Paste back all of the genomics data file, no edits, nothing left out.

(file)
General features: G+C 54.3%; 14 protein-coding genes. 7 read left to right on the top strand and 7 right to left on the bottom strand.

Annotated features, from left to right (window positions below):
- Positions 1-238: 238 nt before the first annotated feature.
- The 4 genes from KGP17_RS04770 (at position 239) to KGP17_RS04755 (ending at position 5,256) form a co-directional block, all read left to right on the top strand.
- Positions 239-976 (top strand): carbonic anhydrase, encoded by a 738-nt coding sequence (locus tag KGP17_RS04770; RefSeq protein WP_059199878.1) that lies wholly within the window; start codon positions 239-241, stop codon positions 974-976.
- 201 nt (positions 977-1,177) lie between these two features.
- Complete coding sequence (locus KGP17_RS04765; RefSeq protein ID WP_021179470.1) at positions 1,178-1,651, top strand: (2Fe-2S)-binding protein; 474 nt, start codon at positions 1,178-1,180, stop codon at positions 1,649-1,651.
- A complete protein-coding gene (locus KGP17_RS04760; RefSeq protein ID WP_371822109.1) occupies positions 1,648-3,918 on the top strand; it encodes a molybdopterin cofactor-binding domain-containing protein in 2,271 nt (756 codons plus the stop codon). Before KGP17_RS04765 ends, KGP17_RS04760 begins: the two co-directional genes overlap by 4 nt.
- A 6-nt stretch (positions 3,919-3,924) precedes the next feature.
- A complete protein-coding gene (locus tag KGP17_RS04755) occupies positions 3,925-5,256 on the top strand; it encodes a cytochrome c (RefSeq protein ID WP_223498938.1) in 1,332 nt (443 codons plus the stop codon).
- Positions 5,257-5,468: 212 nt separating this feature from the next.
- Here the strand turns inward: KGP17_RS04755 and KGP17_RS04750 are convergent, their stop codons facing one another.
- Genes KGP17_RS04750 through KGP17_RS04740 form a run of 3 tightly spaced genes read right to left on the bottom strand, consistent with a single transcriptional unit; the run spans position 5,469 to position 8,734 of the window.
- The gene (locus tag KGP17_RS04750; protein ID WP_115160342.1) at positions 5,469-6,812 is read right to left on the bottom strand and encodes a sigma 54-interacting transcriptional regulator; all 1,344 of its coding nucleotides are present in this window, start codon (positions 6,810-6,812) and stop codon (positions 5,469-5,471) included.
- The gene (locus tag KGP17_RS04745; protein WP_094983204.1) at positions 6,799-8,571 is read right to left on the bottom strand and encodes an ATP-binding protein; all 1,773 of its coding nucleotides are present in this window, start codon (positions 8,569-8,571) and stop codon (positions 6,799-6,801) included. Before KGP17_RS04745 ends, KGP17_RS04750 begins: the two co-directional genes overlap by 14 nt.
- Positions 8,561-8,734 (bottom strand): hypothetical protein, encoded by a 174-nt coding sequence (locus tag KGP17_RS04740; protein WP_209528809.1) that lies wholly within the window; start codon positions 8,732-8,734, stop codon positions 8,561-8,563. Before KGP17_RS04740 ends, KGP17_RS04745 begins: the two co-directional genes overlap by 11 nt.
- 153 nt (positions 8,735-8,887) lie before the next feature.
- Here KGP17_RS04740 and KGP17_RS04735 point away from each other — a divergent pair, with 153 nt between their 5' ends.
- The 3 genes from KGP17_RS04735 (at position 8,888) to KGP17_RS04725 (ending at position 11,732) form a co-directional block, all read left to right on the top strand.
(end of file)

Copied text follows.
General features: G+C 54.3%; 14 protein-coding genes. 7 read left to right on the top strand and 7 right to left on the bottom strand.

Annotated features, from left to right (window positions below):
- Positions 1-238: 238 nt before the first annotated feature.
- The 4 genes from KGP17_RS04770 (at position 239) to KGP17_RS04755 (ending at position 5,256) form a co-directional block, all read left to right on the top strand.
- Positions 239-976 (top strand): carbonic anhydrase, encoded by a 738-nt coding sequence (locus tag KGP17_RS04770; RefSeq protein WP_059199878.1) that lies wholly within the window; start codon positions 239-241, stop codon positions 974-976.
- 201 nt (positions 977-1,177) lie between these two features.
- Complete coding sequence (locus KGP17_RS04765; RefSeq protein ID WP_021179470.1) at positions 1,178-1,651, top strand: (2Fe-2S)-binding protein; 474 nt, start codon at positions 1,178-1,180, stop codon at positions 1,649-1,651.
- A complete protein-coding gene (locus KGP17_RS04760; RefSeq protein ID WP_371822109.1) occupies positions 1,648-3,918 on the top strand; it encodes a molybdopterin cofactor-binding domain-containing protein in 2,271 nt (756 codons plus the stop codon). Before KGP17_RS04765 ends, KGP17_RS04760 begins: the two co-directional genes overlap by 4 nt.
- A 6-nt stretch (positions 3,919-3,924) precedes the next feature.
- A complete protein-coding gene (locus tag KGP17_RS04755) occupies positions 3,925-5,256 on the top strand; it encodes a cytochrome c (RefSeq protein ID WP_223498938.1) in 1,332 nt (443 codons plus the stop codon).
- Positions 5,257-5,468: 212 nt separating this feature from the next.
- Here the strand turns inward: KGP17_RS04755 and KGP17_RS04750 are convergent, their stop codons facing one another.
- Genes KGP17_RS04750 through KGP17_RS04740 form a run of 3 tightly spaced genes read right to left on the bottom strand, consistent with a single transcriptional unit; the run spans position 5,469 to position 8,734 of the window.
- The gene (locus tag KGP17_RS04750; protein ID WP_115160342.1) at positions 5,469-6,812 is read right to left on the bottom strand and encodes a sigma 54-interacting transcriptional regulator; all 1,344 of its coding nucleotides are present in this window, start codon (positions 6,810-6,812) and stop codon (positions 5,469-5,471) included.
- The gene (locus tag KGP17_RS04745; protein WP_094983204.1) at positions 6,799-8,571 is read right to left on the bottom strand and encodes an ATP-binding protein; all 1,773 of its coding nucleotides are present in this window, start codon (positions 8,569-8,571) and stop codon (positions 6,799-6,801) included. Before KGP17_RS04745 ends, KGP17_RS04750 begins: the two co-directional genes overlap by 14 nt.
- Positions 8,561-8,734 (bottom strand): hypothetical protein, encoded by a 174-nt coding sequence (locus tag KGP17_RS04740; protein WP_209528809.1) that lies wholly within the window; start codon positions 8,732-8,734, stop codon positions 8,561-8,563. Before KGP17_RS04740 ends, KGP17_RS04745 begins: the two co-directional genes overlap by 11 nt.
- 153 nt (positions 8,735-8,887) lie before the next feature.
- Here KGP17_RS04740 and KGP17_RS04735 point away from each other — a divergent pair, with 153 nt between their 5' ends.
- The 3 genes from KGP17_RS04735 (at position 8,888) to KGP17_RS04725 (ending at position 11,732) form a co-directional block, all read left to right on the top strand.